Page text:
Five things that had the nerve to call themselves "America"

  1. Since 1909, Jesuits have published a weekly newsmagazine called America, a fairly influential magazine that sometimes bucks the official stances of the Catholic Church.
  2. Comedian and currently bearded human being Jon Stewart's snarkily titled America (The Book), released in 2005, went for the gut punch: "If the presidency is the head of the American body politic, Congress is its gastrointestinal tract," he wrote at one juncture.
  3. On the other end of the political spectrum, conservative commentator Dinesh D'Souza's 2014 film America: Imagine the World Without Her attempted to make the case that the country's strong history was being threatened, but D'Souza instead found himself fighting with Google over the fact that he picked a title so broad that it was difficult to find showtimes for the film.
  4. In 2012, electronic musician Dan Deacon became only the latest tunesmith to name his album America. And like Stewart and D'Souza, his reason for doing so was basically political. "I’ve never had faith in government, but like it or not I’m in this system, and if I don’t actively try to do something about it, I’m part of the problem," he told journalist Greg Kot.
  5. There are a handful of towns that call themselves "America," most notably the ghost town of America, Oklahoma. A 2013 piece in 405 Magazine reveals that the town was not named for the country, but the founder's wife, who happens to be named America.

If AB InBev were to actually register "America" as a trademark—something that legal experts don't think could actually happen—it wouldn't be the first time the "America" product mark has been registered, according to the U.S. Patent & Trade Office.

According to a search of the office's records, just 39 trademarks for the specific word exist, and most have been abandoned. One of the still-active ones is owned by Six Flags; another is owned by America magazine, the Jesuit publication I mentioned above.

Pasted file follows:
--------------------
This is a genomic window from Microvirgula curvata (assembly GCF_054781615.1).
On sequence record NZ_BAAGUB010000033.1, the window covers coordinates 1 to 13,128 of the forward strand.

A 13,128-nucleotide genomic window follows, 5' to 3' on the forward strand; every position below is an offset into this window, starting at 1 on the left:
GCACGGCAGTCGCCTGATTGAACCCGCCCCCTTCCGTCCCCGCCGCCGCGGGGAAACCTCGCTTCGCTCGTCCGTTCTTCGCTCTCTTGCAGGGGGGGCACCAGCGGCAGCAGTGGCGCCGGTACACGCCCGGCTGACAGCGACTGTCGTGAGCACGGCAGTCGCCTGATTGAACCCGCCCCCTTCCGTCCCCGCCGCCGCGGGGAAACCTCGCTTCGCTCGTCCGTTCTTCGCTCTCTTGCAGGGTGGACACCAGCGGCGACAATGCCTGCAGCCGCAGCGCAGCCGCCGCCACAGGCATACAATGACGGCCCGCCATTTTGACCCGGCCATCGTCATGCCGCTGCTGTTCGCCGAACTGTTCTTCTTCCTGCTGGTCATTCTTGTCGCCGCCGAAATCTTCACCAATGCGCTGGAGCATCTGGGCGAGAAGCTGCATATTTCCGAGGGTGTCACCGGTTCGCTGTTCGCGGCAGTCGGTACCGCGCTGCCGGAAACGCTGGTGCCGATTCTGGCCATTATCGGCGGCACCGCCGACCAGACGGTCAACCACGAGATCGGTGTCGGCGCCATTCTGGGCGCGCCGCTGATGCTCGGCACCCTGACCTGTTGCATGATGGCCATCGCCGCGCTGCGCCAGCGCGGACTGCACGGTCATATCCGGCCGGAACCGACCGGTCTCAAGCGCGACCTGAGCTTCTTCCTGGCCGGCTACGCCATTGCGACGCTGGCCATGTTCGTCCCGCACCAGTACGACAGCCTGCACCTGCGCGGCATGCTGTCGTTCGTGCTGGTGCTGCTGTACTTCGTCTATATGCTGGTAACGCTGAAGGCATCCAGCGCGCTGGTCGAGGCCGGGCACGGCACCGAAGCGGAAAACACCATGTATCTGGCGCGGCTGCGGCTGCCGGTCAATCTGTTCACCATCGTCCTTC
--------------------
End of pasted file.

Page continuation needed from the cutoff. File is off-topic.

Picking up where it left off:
But if you expand the search to basically include the word "America" as a single word in a longer phrase, suddenly the results grow to tens of thousands, with obscure brands like America's Socks and America's Favorite Flies, along with less-obscure ones like Hillary for America and, uh … "Make Amerikkka Great Again." (The latter was notable enough that it earned some news coverage this week.)

Mentioning such a broad topic like America makes people think of a lot of things, from politics, to art, to culture, and a million other things in-between. It is one of our most divisive words, in part because it means so much to so many—it brings together many, but for others, it's a symbol of unfulfilled promise.

Beer

Imagining one of the largest companies in the world trying to sell its most famous product as "America" invites some obvious cognitive dissonance.

Beer is great. I love beer. But is this specific beer worthy of being called "America"? I think not—it's too divisive, and raises too many questions for a country that can't even collectively decide whether to tie its shoes.

I argue that, when it comes to mass-produced items called "America," we save it for the cheese. Pretty much everyone can agree on that.

Ernie Smith
Your time was just wasted by Ernie Smith

Ernie Smith is the editor of Tedium, and an active internet snarker. Between his many internet side projects, he finds time to hang out with his wife Cat, who's funnier than he is.